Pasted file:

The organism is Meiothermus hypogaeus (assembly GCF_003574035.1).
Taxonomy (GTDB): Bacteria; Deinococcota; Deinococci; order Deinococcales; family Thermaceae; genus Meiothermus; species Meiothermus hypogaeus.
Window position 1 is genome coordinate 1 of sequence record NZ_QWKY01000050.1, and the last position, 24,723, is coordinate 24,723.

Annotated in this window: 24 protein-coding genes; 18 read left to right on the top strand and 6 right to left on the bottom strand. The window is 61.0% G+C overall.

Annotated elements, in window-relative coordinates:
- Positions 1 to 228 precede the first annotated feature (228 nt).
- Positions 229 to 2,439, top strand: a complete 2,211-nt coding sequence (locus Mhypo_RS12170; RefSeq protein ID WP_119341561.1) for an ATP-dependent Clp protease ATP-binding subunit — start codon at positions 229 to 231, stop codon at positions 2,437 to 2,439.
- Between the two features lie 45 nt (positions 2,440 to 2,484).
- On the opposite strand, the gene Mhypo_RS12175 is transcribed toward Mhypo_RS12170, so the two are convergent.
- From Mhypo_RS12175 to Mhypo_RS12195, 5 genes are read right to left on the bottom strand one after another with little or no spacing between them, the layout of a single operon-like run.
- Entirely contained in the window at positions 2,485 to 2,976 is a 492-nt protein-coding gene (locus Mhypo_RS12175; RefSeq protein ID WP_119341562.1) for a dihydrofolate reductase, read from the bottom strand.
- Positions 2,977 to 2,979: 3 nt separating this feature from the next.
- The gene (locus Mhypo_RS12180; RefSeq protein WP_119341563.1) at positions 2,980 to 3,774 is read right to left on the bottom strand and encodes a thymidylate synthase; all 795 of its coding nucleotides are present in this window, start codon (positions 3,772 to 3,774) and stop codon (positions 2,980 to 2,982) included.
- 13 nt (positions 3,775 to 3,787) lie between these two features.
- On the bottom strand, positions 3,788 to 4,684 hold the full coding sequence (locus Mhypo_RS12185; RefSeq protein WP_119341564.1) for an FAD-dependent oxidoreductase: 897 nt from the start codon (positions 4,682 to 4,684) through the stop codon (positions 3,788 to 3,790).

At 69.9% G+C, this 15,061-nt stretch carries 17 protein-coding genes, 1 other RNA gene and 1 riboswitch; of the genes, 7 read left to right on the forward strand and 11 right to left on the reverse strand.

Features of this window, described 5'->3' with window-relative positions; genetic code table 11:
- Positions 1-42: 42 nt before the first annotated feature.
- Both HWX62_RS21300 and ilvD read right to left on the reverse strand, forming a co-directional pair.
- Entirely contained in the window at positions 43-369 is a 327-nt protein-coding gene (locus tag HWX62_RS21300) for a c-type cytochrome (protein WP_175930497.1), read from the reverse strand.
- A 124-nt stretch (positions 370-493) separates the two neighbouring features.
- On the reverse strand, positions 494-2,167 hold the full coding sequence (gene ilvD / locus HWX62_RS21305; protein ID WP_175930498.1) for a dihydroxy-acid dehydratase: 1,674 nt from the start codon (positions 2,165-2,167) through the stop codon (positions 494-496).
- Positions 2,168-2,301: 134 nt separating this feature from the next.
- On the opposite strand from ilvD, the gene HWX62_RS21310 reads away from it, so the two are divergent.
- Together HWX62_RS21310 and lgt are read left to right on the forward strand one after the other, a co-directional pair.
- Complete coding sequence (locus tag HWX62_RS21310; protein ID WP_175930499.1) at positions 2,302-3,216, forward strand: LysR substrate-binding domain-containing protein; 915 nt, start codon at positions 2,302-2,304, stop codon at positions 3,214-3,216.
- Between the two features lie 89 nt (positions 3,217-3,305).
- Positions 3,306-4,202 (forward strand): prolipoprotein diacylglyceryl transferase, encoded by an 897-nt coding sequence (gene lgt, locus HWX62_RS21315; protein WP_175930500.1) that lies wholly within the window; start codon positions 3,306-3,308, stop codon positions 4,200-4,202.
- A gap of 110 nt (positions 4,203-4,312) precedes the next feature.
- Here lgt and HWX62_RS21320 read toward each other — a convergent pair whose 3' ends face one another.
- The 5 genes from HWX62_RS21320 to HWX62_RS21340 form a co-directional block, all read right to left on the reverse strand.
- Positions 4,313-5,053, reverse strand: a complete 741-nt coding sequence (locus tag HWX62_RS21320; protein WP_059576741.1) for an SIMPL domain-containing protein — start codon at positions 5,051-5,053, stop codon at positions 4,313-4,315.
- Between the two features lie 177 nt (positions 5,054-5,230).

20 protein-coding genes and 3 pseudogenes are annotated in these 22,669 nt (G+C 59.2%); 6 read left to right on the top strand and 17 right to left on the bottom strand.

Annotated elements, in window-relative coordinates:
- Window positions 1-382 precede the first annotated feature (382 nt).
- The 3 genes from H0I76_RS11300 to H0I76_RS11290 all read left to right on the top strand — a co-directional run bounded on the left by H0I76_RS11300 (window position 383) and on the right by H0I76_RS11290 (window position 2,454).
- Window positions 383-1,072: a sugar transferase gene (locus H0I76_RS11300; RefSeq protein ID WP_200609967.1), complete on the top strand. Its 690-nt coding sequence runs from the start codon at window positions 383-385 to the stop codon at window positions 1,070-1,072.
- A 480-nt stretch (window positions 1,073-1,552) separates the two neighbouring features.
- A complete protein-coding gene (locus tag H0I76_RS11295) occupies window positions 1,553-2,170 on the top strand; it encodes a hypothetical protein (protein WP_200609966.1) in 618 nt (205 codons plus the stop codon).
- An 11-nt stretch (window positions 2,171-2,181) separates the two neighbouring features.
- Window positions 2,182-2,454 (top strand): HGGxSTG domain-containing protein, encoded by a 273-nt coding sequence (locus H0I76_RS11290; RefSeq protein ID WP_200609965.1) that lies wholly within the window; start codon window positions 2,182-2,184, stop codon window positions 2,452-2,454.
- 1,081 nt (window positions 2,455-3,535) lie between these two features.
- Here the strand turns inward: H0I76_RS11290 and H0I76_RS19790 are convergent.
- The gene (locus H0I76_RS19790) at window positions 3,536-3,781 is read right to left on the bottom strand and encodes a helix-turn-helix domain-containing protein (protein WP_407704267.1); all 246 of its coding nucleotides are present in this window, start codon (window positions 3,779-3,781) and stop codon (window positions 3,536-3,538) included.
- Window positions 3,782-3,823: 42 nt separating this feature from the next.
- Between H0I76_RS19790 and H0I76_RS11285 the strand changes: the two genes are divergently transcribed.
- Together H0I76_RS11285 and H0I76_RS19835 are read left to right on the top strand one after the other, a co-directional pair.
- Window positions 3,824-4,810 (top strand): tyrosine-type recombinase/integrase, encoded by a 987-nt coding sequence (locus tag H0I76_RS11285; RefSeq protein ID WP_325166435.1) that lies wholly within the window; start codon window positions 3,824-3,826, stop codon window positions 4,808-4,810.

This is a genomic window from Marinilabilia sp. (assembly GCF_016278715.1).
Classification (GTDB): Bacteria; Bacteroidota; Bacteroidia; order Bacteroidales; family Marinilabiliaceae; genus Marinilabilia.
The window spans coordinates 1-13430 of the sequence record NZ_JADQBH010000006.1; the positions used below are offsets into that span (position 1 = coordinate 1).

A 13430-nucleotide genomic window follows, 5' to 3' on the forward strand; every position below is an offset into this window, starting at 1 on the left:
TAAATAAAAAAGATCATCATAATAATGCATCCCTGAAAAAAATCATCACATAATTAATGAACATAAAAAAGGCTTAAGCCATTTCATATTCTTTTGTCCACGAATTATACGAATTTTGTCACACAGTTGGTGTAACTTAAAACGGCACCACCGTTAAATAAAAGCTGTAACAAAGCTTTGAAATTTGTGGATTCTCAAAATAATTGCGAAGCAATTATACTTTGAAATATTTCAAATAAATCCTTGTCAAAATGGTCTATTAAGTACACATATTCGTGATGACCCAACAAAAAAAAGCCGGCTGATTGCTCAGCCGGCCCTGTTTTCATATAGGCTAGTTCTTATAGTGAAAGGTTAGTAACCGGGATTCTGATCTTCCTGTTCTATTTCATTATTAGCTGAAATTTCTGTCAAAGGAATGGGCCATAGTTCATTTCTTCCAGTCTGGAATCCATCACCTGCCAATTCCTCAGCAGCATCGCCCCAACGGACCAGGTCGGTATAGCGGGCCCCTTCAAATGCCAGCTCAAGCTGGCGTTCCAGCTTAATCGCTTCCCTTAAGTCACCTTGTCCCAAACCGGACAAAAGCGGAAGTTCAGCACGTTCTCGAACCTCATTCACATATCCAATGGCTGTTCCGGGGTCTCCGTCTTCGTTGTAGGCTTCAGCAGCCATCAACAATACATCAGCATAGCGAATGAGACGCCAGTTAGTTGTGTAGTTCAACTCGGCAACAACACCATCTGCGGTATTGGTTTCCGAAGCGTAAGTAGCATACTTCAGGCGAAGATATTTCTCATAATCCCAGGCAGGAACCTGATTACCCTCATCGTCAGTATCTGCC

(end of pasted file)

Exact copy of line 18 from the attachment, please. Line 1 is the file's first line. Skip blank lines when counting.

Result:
- Positions 1-42: 42 nt before the first annotated feature.